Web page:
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Powerful Quake in Western Indonesia Sparks Panic

A powerful earthquake struck Wednesday off Indonesia's Sumatra island, a region hit hard by quakes and tsunamis in the past. Continue reading →

A powerful and shallow earthquake struck Wednesday off Indonesia's Sumatra island, sending panicked residents rushing from their homes in a region hit hard by quakes and tsunamis in the past.

Local authorities initially issued a tsunami warning but lifted it several hours later, and there were no immediate reports of casualties or damage.

The 7.8 magnitude undersea quake struck at a depth of 15 miles at about 6:50 p.m., the U.S. Geological Survey said.

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The epicenter was several hundred kilometres from the Mentawai Islands, a small chain southwest of the country's main western island of Sumatra.

The quake was felt strongly in Padang, a major city on western Sumatra, sparking panic. An AFP journalist there said people ran from their homes and fled to higher ground by motorbike, car or on foot.

Traffic ground to a halt and there was a sense of panic on the streets, the journalist said.

The local BMKG quake-monitoring agency issued a tsunami alert for several provinces with coastlines on western Sumatra but later lifted the warning.

The small Mentawai archipelago is regularly hit by quakes and in 2010 was devastated by a quake-triggered tsunami that left hundreds dead.

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Aceh province on the tip of Sumatra was devastated by a quake-triggered tsunami in 2004. The tsunami killed more than 170,000 people in Indonesia and tens of thousands more in other countries around the Indian Ocean.

Warning sirens Disaster agency spokesman Sutopo Purwo Nugroho said tsunami warning sirens were heard after the earthquake began and "people responded to the early warning by evacuating to higher places."

Bambang Soelistyo, head of Indonesia's search and rescue agency, said there had not been any reports of casualties so far.

"In the Mentawai Islands, there has been no reports of damage and people have been evacuating to higher areas," he told AFP.

Indonesia sits on the Pacific "Ring of Fire," where the meeting of continental plates causes strong seismic activity, and is frequently hit by earthquakes.

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Hundreds died when a major quake struck near Padang in 2009.

Plans for evacuation shelters and improved roads to provide better escape routes from tsunamis since 2004 have mostly not been realized, according to experts.

In Australia, to the east of the Indonesian archipelago, authorities said there was no tsunami threat to the Australian mainland but issued a marine threat to Cocos Island and Christmas Island off the east coast.

Evacuations were not required, according to the Joint Australian Tsunami Warning Centre, but there was a possibility of dangerous waves and strong currents.

People in Christmas Island were advised to get out of the water and move away from the immediate water's edge.

Sri Lanka's Disaster Management Center did not issue a tsunami warning Wednesday, but said it was monitoring the situation.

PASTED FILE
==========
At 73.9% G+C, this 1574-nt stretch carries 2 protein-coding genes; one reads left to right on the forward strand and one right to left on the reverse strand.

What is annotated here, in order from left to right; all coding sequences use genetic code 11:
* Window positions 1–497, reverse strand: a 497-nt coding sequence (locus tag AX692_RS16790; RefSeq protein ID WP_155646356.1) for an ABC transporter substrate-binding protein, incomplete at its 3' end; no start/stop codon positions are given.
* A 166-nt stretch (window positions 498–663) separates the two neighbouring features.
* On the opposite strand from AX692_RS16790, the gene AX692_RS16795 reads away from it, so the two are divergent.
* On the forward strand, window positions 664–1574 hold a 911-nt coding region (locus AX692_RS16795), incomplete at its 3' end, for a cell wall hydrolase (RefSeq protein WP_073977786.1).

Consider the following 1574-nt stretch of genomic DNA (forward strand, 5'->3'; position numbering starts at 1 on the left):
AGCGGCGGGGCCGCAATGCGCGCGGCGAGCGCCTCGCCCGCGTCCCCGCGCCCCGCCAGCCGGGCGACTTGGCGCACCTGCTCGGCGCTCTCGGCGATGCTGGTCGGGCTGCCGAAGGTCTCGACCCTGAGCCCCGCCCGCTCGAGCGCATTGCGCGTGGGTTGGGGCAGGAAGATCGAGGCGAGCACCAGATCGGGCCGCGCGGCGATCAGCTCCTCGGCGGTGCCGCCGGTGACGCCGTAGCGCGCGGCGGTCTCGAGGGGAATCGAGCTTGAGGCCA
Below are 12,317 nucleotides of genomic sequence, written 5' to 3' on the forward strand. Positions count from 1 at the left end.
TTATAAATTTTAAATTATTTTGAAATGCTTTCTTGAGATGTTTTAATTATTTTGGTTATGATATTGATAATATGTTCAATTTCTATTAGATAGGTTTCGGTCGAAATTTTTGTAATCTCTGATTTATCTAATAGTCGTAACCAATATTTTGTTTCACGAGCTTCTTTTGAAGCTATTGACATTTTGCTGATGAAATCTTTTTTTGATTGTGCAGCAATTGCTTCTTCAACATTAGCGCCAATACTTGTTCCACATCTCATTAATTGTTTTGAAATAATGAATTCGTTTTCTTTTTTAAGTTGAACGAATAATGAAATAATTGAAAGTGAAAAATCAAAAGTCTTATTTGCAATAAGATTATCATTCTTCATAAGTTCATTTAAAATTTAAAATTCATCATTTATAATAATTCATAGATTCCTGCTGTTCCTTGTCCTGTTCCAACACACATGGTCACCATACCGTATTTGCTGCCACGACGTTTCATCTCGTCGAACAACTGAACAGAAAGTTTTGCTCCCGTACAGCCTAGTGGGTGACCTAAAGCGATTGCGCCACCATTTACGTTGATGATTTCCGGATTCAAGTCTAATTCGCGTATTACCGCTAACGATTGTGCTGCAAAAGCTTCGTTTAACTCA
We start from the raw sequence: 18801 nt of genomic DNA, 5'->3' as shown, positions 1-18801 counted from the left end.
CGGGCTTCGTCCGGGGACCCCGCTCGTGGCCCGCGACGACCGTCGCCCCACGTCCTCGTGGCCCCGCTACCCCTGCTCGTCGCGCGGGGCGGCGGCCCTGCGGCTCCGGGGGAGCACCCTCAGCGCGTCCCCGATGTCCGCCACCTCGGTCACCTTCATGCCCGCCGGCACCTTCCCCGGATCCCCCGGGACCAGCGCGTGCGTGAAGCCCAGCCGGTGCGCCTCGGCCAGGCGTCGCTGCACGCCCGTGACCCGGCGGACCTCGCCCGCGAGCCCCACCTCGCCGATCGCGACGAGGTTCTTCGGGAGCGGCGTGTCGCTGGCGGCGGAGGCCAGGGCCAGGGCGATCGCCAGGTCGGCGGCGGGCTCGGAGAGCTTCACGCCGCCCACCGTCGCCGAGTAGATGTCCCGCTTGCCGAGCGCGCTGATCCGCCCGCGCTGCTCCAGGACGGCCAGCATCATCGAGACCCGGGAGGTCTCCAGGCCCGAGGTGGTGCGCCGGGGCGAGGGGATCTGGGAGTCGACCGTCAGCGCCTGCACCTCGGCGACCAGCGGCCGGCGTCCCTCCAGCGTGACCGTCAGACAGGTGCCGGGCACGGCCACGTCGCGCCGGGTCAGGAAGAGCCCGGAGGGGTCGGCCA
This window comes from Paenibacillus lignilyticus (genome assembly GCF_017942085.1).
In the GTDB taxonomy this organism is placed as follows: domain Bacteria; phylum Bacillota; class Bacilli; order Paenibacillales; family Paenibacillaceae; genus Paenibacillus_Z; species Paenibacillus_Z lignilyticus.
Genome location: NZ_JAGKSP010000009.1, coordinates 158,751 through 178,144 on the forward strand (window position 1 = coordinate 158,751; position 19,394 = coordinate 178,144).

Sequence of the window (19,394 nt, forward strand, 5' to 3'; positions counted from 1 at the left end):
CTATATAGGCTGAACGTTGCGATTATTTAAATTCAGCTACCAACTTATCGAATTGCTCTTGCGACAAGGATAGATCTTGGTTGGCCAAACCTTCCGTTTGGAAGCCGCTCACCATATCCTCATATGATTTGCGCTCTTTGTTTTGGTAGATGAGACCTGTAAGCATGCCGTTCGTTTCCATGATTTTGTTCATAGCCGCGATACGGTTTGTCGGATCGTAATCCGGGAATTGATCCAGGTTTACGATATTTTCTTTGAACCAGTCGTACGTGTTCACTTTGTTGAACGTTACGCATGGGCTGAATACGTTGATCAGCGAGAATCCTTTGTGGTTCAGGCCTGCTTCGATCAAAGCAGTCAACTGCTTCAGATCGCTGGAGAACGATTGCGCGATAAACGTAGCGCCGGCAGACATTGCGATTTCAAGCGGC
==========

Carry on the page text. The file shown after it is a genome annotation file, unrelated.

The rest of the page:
A spectacular volcanic eruption in Indonesia has killed three people and forced mass evacuations, disrupting long-haul flights and closing international airports on Friday. Mount Kelud, considered one of the most dangerous volcanoes on the main island of Java, spewed red-hot ash and rocks high into the air late Thursday night just hours after its alert status was raised.

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Villagers in eastern Java described the terror of volcanic materials raining down on their homes, while AFP correspondents at the scene saw residents covered in grey dust fleeing in cars and on motorbikes towards evacuation centers. Some of Java's Buddhist temples, such as Prambanan Temple, above, were closed as volcanic ash from Mount Kelud rained down on them.

The 1,731-meter (5,712-foot) Mount Kelud has claimed more than 15,000 lives since 1500, including around 10,000 deaths in a massive eruption in 1568. It is one of 130 active volcanoes in Indonesia, which sits on the Pacific Ring of Fire, a belt of seismic activity running around the basin of the Pacific Ocean. Earlier this month, another volcano, Mount Sinabung on western Sumatra island, unleashed an enormous eruption that left at least 16 dead and has been erupting almost daily since September.

Some 200,000 people were ordered to evacuate, though some families ignored the orders and others have returned home, with just over 75,000 now in temporary shelters, National Disaster Mitigation Agency Spokesman Sutopo Purwo Nugroho told AFP.

Nugroho confirmed that ash and pumice were still raining down on villages within a radius of 15 kilometers (9 miles) from the volcano on Friday, but said that some activities were resuming "as normal."

The ash has blanketed eastern Javanese cities, forcing seven airports to close, including those in Surabaya, Yogyakarta, Solo, Semarang and Bandung, which serve international flights, officials said, while grounded planes were seen covered in the dust. "All flights to those airports have been cancelled, and other flights, including some between Australia and Indonesia, have been rerouted," Transport Ministry director general of aviation Herry Bakti said, adding it was "too dangerous to fly" near the plume.